The decoration and ornament of the bronze doors follow the same principle of further subdivision into ornamented decorative fields. The tiniest examples of the trilogy between expressions of construction, decoration, and ornament are to be found on the four hinges.
THE WAINWRIGHT
            Coincident with Getty Tomb, the office of Adler and Sullivan designed the eleven-story Wainwright Building in St. Louis generally regarded to be a prototype of the modern skyscraper. [Fig. 12]
Figure 12 Wainwright Façade
            The hierarchy of decoration is inherited from Western classicism in which there is a vertical trilogy of bottom-middle-top or base, shaft, and pediment. Ornament thrives in the lofty "attic" of the building while the base remains mundane and earthly and thus the attic becomes the primary honorific region while the base remains servile with a stark inert veneer of granite.
            The shafts, forming a colonnade between the base and the attic, are also divided into trilogies of base, shaft, and capital in which the bases and capitals become decorative fields for ornament. Spandrels, woven as horizontal bands slightly behind the shafts, are decorative fields for subordinate ornament that pays homage to each level of offices.
            His primary decorative fields dividing the façade into three parts are also articulated by materials which mutate from hard granite at the base through brick in the colonnade to soft terracotta in the attic to express the  sculptural 'cosmic' intricacy of the turbulent ornament aloft.
THE GUARANTY BUILDING

Perhaps Sullivan discovered  that distributing ornament along the upper reaches of a tall building situated ornament at too great a distance for the pedestrian viewer looking upward from the street. It could only be perceived as decoration from afar. The fourteen-story Guaranty Building [Fig. 13] was built in Buffalo in 1894-96 and Sullivan chose to distribute ornament consistently over the entire surface. He did not hide the fact that the building was a steel frame clad in terracotta, although he chose to reveal that physical reality by only by alluding to a submerged  frame positioned behind a veil of decoration (somewhat like the ancient Greek sculptor revealing a nude body under drapes of wet cloth). Simultaneously "explosions" of ornament seem to be pushing outward from the main body like eruptions from below the skin.
             Navigating the sequence from physical structure to decoration to ornament was being reconsidered in the entirely uncharted 'tectonics' of the 1890s as buildings increased in height and adopted steel frames while horses were about to be replaced with automobiles.
Figure 13 Guaranty Façade
Figure 14 Carson Pirie Scott Building
            Perhaps there is no building that better defines a strategy for decorating and distributing ornament into twentieth century urban space than the Carson Pirie Scott, originally Schlesinger and Mayer Department Store, designed in 1899/1903-1904 in Chicago. The fourteen-to-eight-story building [Fig. 14] still stands as a masterpiece of modern architecture while harboring one of the most powerful emplacements of ornament into the street life of a modern city.  Sullivan chose to locate a powerful field for ornament at the base where people congregate, especially at the corner of the rectangular block which addresses two streets simultaneously.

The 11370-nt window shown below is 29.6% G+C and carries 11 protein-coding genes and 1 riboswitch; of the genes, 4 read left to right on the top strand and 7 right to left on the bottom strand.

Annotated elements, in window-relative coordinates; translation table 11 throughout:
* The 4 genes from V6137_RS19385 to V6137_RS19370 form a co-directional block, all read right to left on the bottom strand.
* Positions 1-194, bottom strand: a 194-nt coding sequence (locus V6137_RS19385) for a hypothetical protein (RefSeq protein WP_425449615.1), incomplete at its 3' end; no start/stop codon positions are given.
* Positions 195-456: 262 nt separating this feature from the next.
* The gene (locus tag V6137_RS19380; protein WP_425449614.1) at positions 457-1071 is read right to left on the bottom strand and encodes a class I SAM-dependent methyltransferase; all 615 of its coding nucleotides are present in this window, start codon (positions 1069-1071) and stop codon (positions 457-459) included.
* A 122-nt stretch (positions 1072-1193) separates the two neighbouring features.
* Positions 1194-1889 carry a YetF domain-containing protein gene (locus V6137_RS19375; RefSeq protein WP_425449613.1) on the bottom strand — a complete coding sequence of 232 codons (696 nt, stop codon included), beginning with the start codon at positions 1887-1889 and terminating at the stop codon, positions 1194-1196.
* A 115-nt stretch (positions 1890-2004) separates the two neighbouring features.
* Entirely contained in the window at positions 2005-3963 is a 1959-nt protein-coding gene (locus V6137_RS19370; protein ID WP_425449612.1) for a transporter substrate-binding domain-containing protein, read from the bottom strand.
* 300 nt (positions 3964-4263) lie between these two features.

Although the majority of the elevation above the base elevation appears to be unornamented at first glance, it is actually delicately ornamented by two types of narrow-band fields located in the reveals of the windows . [Fig. 15] As a consequence viewing the city from within includes looking through a frame of ornament.
Figure 15 Reveals of Carson Pirie Scott Windows
Figure 16 Slender Bands of Foliation
             On the exterior there are slender bands of delicate foliation  distributed immediately above and below each horizontal row of windows as well as on the exterior surfaces of the window frames. [Fig. 16]  Consider that all those slender bands of ornament disappear when viewed from afar allowing the surface decoration to appear as an unornamented regularized grid emblematic of the 'modern' age.
            However nothing disappears alongside the sidewalk and street. Sullivan's powerful decorative field around the display windows distributes one of the most memorable systems of ornament in the United States. [Fig. 14]  In doing so he returned the spectacle of nature, its winds, foliations, and microcosms, to the city. People, carriages, lampposts, signs, trees, and very visible ornament congregate outside the building to constitute a bubble of life in the engine room of Chicago. The base of the Carson, Pirie, Scott, capped by a mezzanine level cornice, completes a world picture by momentarily and appropriately by superpositioning a 'cosmos' beneath rather than above the expansive geometric facade above.

CONCLUSION
            Ornament  provides meaningful building blocks for the project of decorating bodies.  But there can be decoration without ornament. While color, proportion, materials, texture, and pattern may be qualities found in ornament they are primarily properties of  decoration. As noted, the modernist white wall or room is a common and homogenous condition of pure decoration.
            The ancient Greek word for ornament, "cosmos," invites us to consider the analogy between a system of ornament and systems of nuclear, molecular, and astro- physical order. Ornament's basic figures and phenomenal generators might be regarded as visual metaphors of the nuclei rooted in a greater system such as the 'world'.  Such nuclei, although seeming to be autonomous 'things'  are fundamentally ambivalent and highly dependent on the activity of the bodies being ornamented. Their ambivalent shapes must simultaneously address the dimensions of the macro and the microcosm. Like the geometry of their spirals and meanders they must push inward and outward as they navigate the body's decorative field.